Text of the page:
U.S. Army intelligence officer Patricia Jones Frost has jumped out of airplanes as a paratrooper and had a hand in Operation Desert Storm. She’s been deployed around the world, to Europe, Afghanistan, Iraq, the Philippines. Frost RC’87 also commanded the 125th Military Intelligence Battalion in support of Operation Iraqi Freedom. Along the way, including studying at the United States Army War College and serving at the Pentagon, she attained the rank of brigadier general— a lofty peak shared by few women.

So what’s the proper way to address her? “You can call me ‘general,’ ‘brigadier general’ … or ‘ma’am,’” she says.  “I answer to all three.”

You could say Frost’s blood runs Army green. Her father, brother, and husband are graduates of the United States Military Academy. Her father, the late Lincoln Jones III, was a major general. Her brother, Peter Jones, and her husband, Malcolm Frost, whom she met at the Pentagon, are both brigadier generals. As a result, her brother and she represent the Army’s first brother-sister brigadier generals, and Frost and her husband were informed that they are the only brigadier general spouses with children still at home.

That explains the last line of her résumé: member of Working Moms of America. It appears on her LinkedIn page under her official work title: deputy commanding general for operations, U.S. Army Cyber Command. “Working Moms of America is a name I made up to show I take the role of mother very seriously—as seriously as I do all my other roles,” she explains. Her daughter Alexis is 10, “and she’ll tell you she’s the real general in the family!”

Growing up in a military household, Frost felt no pressure to join the Army, but she was undoubtedly influenced by her parents’ example. For one, “my dad talked a lot about principles and emphasized service,” she says. “He’d say, ‘Make your profession something that’s bigger than you are.’ By that he meant service to others, whether it’s mission work or practicing medicine.”

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When she enrolled at Rutgers, she wasn’t sure what she wanted to do; joining the Army was not part of her grand plan. Late in her first year, though, she wandered over to the Army Reserve Officers’ Training Corps (AROTC) office on College Avenue at Rutgers University–New Brunswick. “I felt a bit out of place at Rutgers,” she says. “My family was conservative, and Rutgers was anything but conservative. There were student protests and I wasn’t used to that. Where I came from, you did what the commander-in-chief told you to do. I missed that culture.” When the Rutgers AROTC commander saw her transcript, he offered her a full scholarship.

AROTC gave her things she wanted: training, drills, and leadership development. “I was interested in national security, and you didn’t find that in the mainstream at Rutgers,” she says. “Also, I wanted to be challenged physically. As an AROTC cadet, I got to go to jump school for paratrooper training.”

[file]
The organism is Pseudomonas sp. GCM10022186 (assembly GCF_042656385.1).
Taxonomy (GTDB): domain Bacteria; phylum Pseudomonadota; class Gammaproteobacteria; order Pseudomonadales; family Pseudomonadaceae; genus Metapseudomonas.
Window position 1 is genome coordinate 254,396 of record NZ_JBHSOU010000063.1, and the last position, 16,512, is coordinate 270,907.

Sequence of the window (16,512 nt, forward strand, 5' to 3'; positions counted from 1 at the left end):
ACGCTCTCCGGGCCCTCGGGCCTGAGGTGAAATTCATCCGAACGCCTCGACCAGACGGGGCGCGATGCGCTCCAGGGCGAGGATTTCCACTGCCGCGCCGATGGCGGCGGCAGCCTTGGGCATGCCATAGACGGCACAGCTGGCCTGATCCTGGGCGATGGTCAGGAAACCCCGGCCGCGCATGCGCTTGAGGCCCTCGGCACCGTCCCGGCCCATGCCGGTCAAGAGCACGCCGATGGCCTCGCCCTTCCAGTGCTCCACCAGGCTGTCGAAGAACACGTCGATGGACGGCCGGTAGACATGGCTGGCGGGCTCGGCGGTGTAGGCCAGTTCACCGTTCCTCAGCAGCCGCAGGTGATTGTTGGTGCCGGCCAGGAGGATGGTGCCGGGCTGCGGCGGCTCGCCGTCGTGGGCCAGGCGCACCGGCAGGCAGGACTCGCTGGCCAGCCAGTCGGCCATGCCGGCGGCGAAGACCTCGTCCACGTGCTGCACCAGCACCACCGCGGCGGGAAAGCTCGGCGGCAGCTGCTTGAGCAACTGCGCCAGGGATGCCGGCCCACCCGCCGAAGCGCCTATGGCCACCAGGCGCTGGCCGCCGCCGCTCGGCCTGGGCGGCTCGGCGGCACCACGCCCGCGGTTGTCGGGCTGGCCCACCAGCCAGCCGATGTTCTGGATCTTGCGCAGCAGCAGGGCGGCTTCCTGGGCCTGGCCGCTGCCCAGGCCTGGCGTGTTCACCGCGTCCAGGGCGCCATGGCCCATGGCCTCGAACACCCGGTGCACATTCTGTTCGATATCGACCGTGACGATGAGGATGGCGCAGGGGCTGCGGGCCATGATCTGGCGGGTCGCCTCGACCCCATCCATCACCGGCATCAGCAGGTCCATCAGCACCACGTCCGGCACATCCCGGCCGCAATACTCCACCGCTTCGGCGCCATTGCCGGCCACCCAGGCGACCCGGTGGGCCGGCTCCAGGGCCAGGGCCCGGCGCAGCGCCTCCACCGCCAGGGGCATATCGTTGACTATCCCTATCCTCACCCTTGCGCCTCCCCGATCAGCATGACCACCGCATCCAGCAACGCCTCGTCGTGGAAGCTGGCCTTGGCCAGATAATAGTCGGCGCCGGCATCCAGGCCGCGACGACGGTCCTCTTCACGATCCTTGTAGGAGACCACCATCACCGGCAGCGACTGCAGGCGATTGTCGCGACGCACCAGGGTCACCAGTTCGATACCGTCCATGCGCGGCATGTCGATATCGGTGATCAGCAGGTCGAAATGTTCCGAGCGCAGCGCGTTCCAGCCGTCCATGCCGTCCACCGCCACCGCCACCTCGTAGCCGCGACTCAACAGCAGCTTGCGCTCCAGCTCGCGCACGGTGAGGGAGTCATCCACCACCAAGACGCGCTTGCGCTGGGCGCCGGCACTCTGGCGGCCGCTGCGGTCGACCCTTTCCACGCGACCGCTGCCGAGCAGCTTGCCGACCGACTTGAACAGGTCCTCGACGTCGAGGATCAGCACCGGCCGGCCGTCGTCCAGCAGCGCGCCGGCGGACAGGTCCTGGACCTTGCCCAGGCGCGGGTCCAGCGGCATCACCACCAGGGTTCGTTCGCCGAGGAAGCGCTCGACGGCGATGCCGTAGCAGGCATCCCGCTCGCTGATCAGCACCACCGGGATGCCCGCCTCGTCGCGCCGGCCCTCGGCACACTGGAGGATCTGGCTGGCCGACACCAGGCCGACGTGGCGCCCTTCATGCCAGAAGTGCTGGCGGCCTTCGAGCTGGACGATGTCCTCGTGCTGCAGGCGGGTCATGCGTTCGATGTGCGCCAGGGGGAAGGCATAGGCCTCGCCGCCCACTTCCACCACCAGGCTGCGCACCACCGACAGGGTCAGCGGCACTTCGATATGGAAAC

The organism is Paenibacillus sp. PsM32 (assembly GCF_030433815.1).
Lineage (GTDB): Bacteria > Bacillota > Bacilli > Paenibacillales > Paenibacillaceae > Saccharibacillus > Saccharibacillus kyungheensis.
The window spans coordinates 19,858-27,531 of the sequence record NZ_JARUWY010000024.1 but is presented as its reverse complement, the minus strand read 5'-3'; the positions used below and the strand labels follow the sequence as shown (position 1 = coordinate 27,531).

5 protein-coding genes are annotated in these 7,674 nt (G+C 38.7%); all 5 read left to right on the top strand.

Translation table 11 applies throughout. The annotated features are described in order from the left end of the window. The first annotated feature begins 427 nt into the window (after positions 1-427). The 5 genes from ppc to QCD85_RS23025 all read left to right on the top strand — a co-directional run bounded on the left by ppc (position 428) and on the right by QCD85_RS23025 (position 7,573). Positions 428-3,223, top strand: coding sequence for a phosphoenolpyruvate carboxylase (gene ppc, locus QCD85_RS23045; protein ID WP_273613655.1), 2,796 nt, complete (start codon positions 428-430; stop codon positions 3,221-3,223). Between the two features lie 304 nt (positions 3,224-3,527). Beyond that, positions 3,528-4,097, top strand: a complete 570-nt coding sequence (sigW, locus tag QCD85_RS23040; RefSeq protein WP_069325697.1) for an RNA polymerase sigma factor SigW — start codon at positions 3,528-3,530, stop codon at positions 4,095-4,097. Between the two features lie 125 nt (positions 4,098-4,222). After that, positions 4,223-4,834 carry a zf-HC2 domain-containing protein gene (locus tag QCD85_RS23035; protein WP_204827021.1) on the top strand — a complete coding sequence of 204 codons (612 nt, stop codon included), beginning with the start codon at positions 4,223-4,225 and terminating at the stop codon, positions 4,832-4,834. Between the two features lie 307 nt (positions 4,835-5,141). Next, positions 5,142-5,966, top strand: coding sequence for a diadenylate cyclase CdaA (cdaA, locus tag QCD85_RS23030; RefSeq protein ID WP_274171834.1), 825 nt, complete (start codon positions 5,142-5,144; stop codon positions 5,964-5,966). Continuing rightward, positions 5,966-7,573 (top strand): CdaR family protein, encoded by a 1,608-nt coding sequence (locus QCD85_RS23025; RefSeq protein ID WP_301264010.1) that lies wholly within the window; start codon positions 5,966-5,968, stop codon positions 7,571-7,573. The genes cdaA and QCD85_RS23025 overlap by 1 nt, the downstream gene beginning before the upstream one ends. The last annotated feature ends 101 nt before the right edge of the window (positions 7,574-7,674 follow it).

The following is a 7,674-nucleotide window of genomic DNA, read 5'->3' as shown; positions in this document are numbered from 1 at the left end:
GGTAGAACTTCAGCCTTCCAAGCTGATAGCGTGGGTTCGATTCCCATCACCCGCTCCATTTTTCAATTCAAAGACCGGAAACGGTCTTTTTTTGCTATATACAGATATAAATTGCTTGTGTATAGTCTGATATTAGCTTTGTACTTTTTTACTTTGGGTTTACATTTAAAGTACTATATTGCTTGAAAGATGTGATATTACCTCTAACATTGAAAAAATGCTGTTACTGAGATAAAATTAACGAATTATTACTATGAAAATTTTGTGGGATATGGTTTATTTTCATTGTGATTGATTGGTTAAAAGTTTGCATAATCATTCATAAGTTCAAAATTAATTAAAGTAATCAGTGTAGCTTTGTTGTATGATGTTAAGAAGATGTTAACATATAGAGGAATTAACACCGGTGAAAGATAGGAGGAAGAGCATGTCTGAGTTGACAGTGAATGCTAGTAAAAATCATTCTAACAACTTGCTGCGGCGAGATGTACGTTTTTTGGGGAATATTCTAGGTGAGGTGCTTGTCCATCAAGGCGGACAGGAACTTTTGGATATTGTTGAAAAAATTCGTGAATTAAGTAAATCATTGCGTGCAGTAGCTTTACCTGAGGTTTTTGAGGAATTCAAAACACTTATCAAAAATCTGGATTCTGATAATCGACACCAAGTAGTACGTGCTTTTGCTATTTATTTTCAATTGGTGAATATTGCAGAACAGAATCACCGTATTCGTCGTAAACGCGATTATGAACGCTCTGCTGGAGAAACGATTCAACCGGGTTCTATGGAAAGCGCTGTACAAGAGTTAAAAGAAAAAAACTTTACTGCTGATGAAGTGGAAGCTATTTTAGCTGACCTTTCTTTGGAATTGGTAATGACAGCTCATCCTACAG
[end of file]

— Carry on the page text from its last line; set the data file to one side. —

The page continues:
She majored in political science and minored in Italian. A semester spent in Italy gave her a taste of life in a foreign nation. “Rutgers AROTC trained me so well that when I graduated and did the Army’s summer training, I scored in the top percent and was able to select my first assignment. I chose Europe and was sent to Germany. At the time, the Berlin Wall was up. I was at the wall when it fell.”

Since then, it’s been a steady rise to the top of her field: military intelligence. “There are multifunctional intelligence disciplines: human, counter, signals, spatial, and others,” she says. “I’m ‘all source’: I have broad expertise across the spectrum. I like the synthesis of all these disciplines. I’ve done this at every level, from company command to battalion level.”

She says that going into the Army as a young woman right out of college was a fabulous experience, allowing her to grow and learn. And she’s met every challenge head on. Shortly after her daughter was born, Frost was sent to Operation Enduring Freedom in the Philippines, part of the U.S. effort to combat terrorism worldwide. When she and her husband were sent to Iraq, from 2006 to 2008, Alexis stayed with her parents in Texas. “I had my child later in life, and she certainly keeps me grounded,” she says, grateful that her parents could chip in. “I understand the stresses other soldiers have. It’s so hard to find that balance.”

As a woman in the military, she says she’s experienced moments of discrimination. “But they have been few and far between,” she says. “I’ve worked with progressive male leaders who treated me as a soldier and an equal. And one thing I love about the Army is that they always give you a challenge.”

Her challenge now is her new assignment with Army Cyber. “Our role is to protect all information, our networks, and our security,” says Frost. “I don’t have a background in computers and technology, so there’s a learning curve. Fortunately, I work with a team that has high-level computer expertise.”

The position requires her to be based in Virginia, which poses another challenge: separation from her husband. Last March, he was named deputy commanding general for the 82nd Airborne Division, requiring him to be in Fort Bragg, North Carolina. “He spends two or three weekends a month with us. It’s hard being separated. We say to each other: ‘One day at a time.’”

It’s a life she wouldn’t change, though. “I tell people I’m a military officer, mother, spouse, and daughter,” she says. “If my daughter wants to go into the military, I’d encourage her. She says she won’t, but I tell her, ‘I said that, too, when I was 10!’” •